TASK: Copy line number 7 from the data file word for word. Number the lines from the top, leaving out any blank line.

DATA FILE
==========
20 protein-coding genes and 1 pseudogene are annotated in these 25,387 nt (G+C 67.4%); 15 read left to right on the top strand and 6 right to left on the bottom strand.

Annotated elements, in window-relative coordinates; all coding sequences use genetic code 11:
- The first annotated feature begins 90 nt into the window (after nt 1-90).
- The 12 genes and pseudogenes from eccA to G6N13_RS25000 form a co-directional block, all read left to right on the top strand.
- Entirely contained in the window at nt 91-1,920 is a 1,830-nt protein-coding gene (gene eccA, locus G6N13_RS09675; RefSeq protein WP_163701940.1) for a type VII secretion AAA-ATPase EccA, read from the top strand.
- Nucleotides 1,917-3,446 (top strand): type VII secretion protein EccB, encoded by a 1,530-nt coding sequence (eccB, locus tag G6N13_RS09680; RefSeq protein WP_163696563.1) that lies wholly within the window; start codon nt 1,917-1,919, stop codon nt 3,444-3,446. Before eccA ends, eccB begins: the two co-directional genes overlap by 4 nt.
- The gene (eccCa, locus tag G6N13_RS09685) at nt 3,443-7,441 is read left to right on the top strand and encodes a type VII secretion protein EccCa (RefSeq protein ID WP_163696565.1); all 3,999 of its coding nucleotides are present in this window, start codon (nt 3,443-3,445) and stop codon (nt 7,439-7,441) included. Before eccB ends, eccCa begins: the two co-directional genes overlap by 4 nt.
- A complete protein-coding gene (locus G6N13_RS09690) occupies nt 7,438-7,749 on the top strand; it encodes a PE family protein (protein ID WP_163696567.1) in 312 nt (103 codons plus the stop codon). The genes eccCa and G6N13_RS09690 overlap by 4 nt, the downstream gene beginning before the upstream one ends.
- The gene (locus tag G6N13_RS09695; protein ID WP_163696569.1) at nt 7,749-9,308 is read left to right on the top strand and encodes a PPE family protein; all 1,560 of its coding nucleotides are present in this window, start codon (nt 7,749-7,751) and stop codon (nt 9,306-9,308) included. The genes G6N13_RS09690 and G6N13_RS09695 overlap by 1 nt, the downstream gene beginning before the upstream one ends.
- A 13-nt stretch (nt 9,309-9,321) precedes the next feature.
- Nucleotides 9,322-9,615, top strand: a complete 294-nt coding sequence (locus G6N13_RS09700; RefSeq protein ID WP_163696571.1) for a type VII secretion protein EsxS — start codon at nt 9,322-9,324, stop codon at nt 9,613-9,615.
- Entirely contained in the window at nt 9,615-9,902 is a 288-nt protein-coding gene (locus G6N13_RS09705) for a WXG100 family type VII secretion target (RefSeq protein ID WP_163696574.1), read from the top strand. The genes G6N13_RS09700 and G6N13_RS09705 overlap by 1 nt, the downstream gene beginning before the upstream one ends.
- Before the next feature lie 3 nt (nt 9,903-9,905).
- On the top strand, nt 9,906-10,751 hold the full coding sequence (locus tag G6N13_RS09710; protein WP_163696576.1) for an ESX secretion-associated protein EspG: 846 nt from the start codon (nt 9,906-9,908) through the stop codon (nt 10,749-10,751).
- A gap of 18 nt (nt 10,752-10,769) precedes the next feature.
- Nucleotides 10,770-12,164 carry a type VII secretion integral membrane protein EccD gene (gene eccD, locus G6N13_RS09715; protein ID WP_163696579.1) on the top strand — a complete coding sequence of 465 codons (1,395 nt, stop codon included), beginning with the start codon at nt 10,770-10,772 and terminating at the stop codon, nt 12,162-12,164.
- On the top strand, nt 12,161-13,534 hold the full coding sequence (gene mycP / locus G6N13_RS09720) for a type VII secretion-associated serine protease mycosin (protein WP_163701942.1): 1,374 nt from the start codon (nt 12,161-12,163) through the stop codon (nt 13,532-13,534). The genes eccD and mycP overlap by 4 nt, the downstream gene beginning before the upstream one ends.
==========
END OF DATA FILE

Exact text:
- The gene (eccCa, locus tag G6N13_RS09685) at nt 3,443-7,441 is read left to right on the top strand and encodes a type VII secretion protein EccCa (RefSeq protein ID WP_163696565.1); all 3,999 of its coding nucleotides are present in this window, start codon (nt 3,443-3,445) and stop codon (nt 7,439-7,441) included. Before eccB ends, eccCa begins: the two co-directional genes overlap by 4 nt.